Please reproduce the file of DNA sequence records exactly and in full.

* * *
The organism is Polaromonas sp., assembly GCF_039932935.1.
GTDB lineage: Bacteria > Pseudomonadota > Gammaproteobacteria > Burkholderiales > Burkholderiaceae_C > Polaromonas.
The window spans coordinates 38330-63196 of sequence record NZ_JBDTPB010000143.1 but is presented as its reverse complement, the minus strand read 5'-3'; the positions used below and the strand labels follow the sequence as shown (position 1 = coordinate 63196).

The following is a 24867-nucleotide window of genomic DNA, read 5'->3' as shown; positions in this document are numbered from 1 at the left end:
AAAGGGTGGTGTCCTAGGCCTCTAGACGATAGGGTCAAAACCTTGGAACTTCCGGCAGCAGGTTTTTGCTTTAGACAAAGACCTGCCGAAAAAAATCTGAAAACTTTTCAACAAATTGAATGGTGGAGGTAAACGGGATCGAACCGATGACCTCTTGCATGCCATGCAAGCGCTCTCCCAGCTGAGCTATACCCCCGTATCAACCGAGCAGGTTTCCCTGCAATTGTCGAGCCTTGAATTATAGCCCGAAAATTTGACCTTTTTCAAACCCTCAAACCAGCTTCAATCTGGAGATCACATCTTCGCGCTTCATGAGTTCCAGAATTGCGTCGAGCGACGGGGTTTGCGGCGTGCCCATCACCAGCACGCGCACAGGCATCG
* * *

The organism is Polaromonas sp., assembly GCF_039932935.1.
GTDB lineage: Bacteria > Pseudomonadota > Gammaproteobacteria > Burkholderiales > Burkholderiaceae_C > Polaromonas.
The window spans coordinates 38330-63196 of sequence record NZ_JBDTPB010000143.1 but is presented as its reverse complement, the minus strand read 5'-3'; the positions used below and the strand labels follow the sequence as shown (position 1 = coordinate 63196).

The following is a 24867-nucleotide window of genomic DNA, read 5'->3' as shown; positions in this document are numbered from 1 at the left end:
AAAGGGTGGTGTCCTAGGCCTCTAGACGATAGGGTCAAAACCTTGGAACTTCCGGCAGCAGGTTTTTGCTTTAGACAAAGACCTGCCGAAAAAAATCTGAAAACTTTTCAACAAATTGAATGGTGGAGGTAAACGGGATCGAACCGATGACCTCTTGCATGCCATGCAAGCGCTCTCCCAGCTGAGCTATACCCCCGTATCAACCGAGCAGGTTTCCCTGCAATTGTCGAGCCTTGAATTATAGCCCGAAAATTTGACCTTTTTCAAACCCTCAAACCAGCTTCAATCTGGAGATCACATCTTCGCGCTTCATGAGTTCCAGAATTGCGTCGAGCGACGGGGTTTGCGGCGTGCCCATCACCAGCACGCGCACAGGCATCG